Second, gather a group of friends who are fun to laugh with. Wearing old t-shirts, wrap each other completely in duct tape, trying to make smooth layers. If you happen to realize too late that your t-shirt was too short, make a mental note to choose a longer one next time.

Using a permanent marker, draw the corset shape onto your duct taped t-shirt. The top should sit just above your bust line, and the bottom right on your hip bones. Divide your shirt vertically into eight pieces: left front, left side front, left back, left side back, right front, right side front, right back, right side back.

At this point the permanent marker can be used to draw funny sayings and pictures onto your shirts. Next, cut straight up along the center back, releasing you from your makeshift corset.

Cut along the seam lines you drew and trace around them to create custom pattern pieces. Remember to add length to the bottom of each piece if your shirt was to short. If your pieces don't lay flat, cut them vertically into two smaller pieces.
Unfortunately this ends the fun part, what follows next is a lot of sewing, a little more fitting, and some finishing work. Make a trial version with an old sheet, or some muslin. You don't need to add seam allowances-by taking a small 1/4" seam, your corset fits a little tighter and works as a supportive garment.

Here is the back view of my finished corset, it has steel white bone, metal eyelets, and a long piece of cording.

This front view shows the boning casings, and the busk.

Good luck and have fun!

May 05, 2009


This isn't my picture, it can be found here

May 01, 2009

A Warning

This Blog is not only extremely lovely, it has this amazing tote bag tutorial.

For a long time I have avoided making bags because:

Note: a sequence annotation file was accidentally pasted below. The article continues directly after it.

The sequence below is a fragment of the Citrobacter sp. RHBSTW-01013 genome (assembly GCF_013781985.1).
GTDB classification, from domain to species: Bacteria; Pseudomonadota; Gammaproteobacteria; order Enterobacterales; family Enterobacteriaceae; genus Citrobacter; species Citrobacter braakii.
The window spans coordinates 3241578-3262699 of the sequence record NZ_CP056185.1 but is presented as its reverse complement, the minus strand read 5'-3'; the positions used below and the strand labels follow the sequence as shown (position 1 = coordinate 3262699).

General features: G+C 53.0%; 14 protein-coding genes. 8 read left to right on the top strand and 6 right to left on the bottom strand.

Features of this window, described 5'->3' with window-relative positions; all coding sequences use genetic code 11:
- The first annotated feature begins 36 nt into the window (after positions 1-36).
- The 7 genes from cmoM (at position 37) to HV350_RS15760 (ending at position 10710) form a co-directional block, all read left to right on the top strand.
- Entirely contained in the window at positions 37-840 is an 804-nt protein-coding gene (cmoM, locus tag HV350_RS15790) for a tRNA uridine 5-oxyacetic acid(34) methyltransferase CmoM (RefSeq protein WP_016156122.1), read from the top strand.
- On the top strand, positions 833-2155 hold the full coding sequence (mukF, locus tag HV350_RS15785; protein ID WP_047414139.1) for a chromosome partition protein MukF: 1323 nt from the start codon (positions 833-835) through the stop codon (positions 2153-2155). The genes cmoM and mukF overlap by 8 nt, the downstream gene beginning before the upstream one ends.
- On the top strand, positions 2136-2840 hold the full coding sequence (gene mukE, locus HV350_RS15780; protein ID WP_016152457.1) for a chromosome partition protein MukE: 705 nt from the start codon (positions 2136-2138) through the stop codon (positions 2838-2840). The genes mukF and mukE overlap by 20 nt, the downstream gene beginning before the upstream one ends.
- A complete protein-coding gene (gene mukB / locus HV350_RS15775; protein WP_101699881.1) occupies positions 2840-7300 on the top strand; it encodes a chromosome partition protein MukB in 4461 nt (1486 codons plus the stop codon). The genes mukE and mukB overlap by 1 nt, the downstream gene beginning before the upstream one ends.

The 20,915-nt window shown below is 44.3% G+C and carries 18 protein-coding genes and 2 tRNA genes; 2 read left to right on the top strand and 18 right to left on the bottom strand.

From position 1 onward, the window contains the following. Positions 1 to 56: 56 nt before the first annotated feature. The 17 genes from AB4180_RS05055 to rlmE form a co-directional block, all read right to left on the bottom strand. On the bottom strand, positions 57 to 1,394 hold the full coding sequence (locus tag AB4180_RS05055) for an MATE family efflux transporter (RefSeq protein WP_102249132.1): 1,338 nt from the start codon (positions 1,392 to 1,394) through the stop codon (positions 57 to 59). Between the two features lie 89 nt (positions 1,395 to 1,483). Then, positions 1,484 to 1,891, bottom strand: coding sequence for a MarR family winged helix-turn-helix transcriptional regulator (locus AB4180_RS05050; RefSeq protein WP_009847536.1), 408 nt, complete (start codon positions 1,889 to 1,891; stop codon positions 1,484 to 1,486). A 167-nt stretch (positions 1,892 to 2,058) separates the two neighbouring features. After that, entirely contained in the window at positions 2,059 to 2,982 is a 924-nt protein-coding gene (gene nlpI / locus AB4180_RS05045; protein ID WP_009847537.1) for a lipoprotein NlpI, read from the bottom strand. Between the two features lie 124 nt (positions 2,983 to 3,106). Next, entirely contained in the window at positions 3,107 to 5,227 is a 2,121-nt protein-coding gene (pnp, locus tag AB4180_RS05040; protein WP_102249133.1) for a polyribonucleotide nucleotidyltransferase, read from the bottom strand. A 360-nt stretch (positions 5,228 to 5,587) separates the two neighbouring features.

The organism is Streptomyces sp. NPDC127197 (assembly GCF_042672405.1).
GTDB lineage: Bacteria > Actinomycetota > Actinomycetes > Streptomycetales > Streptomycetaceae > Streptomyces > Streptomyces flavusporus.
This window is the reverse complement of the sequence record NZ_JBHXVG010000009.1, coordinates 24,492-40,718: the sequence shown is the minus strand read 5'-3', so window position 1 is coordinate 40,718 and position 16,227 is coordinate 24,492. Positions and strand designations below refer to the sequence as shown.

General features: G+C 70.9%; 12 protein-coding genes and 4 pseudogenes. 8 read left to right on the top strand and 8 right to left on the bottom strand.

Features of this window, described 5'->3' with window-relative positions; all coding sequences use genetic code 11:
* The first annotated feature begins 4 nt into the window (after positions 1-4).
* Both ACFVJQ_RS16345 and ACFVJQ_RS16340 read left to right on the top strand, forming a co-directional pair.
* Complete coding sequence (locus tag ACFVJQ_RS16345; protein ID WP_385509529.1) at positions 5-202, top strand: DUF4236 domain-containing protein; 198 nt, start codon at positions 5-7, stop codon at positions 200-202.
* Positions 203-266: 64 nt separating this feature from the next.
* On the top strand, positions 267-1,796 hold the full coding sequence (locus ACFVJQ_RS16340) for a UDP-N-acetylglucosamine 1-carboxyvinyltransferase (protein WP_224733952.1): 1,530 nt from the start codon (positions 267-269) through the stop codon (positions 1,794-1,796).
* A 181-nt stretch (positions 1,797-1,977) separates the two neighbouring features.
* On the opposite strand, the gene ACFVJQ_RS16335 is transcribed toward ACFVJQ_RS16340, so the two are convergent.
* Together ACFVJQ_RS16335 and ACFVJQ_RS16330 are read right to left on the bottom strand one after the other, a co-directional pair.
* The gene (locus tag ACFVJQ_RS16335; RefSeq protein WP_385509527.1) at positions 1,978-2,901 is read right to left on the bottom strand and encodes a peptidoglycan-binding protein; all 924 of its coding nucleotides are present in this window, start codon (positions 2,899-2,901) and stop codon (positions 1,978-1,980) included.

1. We have so many
2. I didn't have time to sort through all the patterns available
3. I had a feeling that once I got started sewing bags I wouldn't be able to stop

Well, in regards to these issues:
1. All our bags started to wear out, and get dirty
2. I found the above pattern and it looked so easy
3. I WAS SO RIGHT!!! Bag making is so addicting, and fun, and easy, and quick, and the possibilities are endless, and it takes only 1 yard of fabric, and I could go on and on...

Last weekend I made (oh dear, can I even admit this?) four bags. That's right, four. You see, I was going to make one bag for my teacher, out of this lovely fabric my Aunt brought me back from Hawaii.

But then I actually read through the tutorial and found out that one yard of fabric makes two bags (or one bag if you self line it). Plus I found out that my Dad was going to visit my Aunt that weekend, so I quickly made up the second bag for her.

But I had to go to the fabric store for some lining fabric, and that was my downfall right there. Because, it was a huge sale and all the quilters cotton cheap. Since I don't really like quilting, but love all the fabrics, what better use for them than a bag?

Except remember, one yard makes two (or one very boring self lined bag) so I made bags for both my sister and I. Mine features a whimsical bit of turquoise velvet on the handle.

Thankfully I had school on Monday morning to drag me out of the sewing room. Who knows, if I didn't I might still be in there sewing bags today--I can whip 'um up in 20 minutes now.

So follow the link above for a great pattern. Just remember that I warned you.